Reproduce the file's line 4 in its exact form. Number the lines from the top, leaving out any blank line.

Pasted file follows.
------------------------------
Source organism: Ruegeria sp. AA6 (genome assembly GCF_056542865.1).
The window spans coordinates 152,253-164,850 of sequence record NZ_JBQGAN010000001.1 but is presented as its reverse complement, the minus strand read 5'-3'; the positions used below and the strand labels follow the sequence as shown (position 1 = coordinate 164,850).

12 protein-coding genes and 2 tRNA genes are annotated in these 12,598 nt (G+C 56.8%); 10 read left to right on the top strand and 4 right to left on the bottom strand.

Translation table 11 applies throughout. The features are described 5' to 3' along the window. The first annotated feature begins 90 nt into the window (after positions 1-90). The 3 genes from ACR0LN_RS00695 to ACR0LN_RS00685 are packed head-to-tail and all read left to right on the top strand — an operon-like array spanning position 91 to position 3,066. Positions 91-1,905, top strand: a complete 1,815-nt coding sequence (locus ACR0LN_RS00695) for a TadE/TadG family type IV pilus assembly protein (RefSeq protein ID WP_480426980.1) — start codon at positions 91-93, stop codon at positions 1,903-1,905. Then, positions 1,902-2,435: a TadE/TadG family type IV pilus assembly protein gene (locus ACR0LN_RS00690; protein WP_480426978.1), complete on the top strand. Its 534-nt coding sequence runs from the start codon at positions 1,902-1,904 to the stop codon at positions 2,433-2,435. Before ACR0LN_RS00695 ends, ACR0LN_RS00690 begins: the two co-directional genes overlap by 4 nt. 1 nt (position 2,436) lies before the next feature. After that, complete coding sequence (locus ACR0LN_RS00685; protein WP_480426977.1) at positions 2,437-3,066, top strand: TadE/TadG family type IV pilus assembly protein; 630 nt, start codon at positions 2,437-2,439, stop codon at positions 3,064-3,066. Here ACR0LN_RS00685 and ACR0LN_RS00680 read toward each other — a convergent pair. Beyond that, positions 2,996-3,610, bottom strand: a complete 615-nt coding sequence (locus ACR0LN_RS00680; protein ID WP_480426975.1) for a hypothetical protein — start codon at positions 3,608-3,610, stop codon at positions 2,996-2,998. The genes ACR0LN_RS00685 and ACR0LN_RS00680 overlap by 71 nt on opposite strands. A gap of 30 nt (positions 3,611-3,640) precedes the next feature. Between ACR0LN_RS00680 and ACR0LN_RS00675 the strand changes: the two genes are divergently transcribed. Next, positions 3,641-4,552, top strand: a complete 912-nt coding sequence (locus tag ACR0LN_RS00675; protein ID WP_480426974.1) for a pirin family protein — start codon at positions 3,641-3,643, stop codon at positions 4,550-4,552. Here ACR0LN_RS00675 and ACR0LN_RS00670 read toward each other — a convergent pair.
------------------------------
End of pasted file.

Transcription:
Translation table 11 applies throughout. The features are described 5' to 3' along the window. The first annotated feature begins 90 nt into the window (after positions 1-90). The 3 genes from ACR0LN_RS00695 to ACR0LN_RS00685 are packed head-to-tail and all read left to right on the top strand — an operon-like array spanning position 91 to position 3,066. Positions 91-1,905, top strand: a complete 1,815-nt coding sequence (locus ACR0LN_RS00695) for a TadE/TadG family type IV pilus assembly protein (RefSeq protein ID WP_480426980.1) — start codon at positions 91-93, stop codon at positions 1,903-1,905. Then, positions 1,902-2,435: a TadE/TadG family type IV pilus assembly protein gene (locus ACR0LN_RS00690; protein WP_480426978.1), complete on the top strand. Its 534-nt coding sequence runs from the start codon at positions 1,902-1,904 to the stop codon at positions 2,433-2,435. Before ACR0LN_RS00695 ends, ACR0LN_RS00690 begins: the two co-directional genes overlap by 4 nt. 1 nt (position 2,436) lies before the next feature. After that, complete coding sequence (locus ACR0LN_RS00685; protein WP_480426977.1) at positions 2,437-3,066, top strand: TadE/TadG family type IV pilus assembly protein; 630 nt, start codon at positions 2,437-2,439, stop codon at positions 3,064-3,066. Here ACR0LN_RS00685 and ACR0LN_RS00680 read toward each other — a convergent pair. Beyond that, positions 2,996-3,610, bottom strand: a complete 615-nt coding sequence (locus ACR0LN_RS00680; protein ID WP_480426975.1) for a hypothetical protein — start codon at positions 3,608-3,610, stop codon at positions 2,996-2,998. The genes ACR0LN_RS00685 and ACR0LN_RS00680 overlap by 71 nt on opposite strands. A gap of 30 nt (positions 3,611-3,640) precedes the next feature. Between ACR0LN_RS00680 and ACR0LN_RS00675 the strand changes: the two genes are divergently transcribed. Next, positions 3,641-4,552, top strand: a complete 912-nt coding sequence (locus tag ACR0LN_RS00675; protein ID WP_480426974.1) for a pirin family protein — start codon at positions 3,641-3,643, stop codon at positions 4,550-4,552. Here ACR0LN_RS00675 and ACR0LN_RS00670 read toward each other — a convergent pair.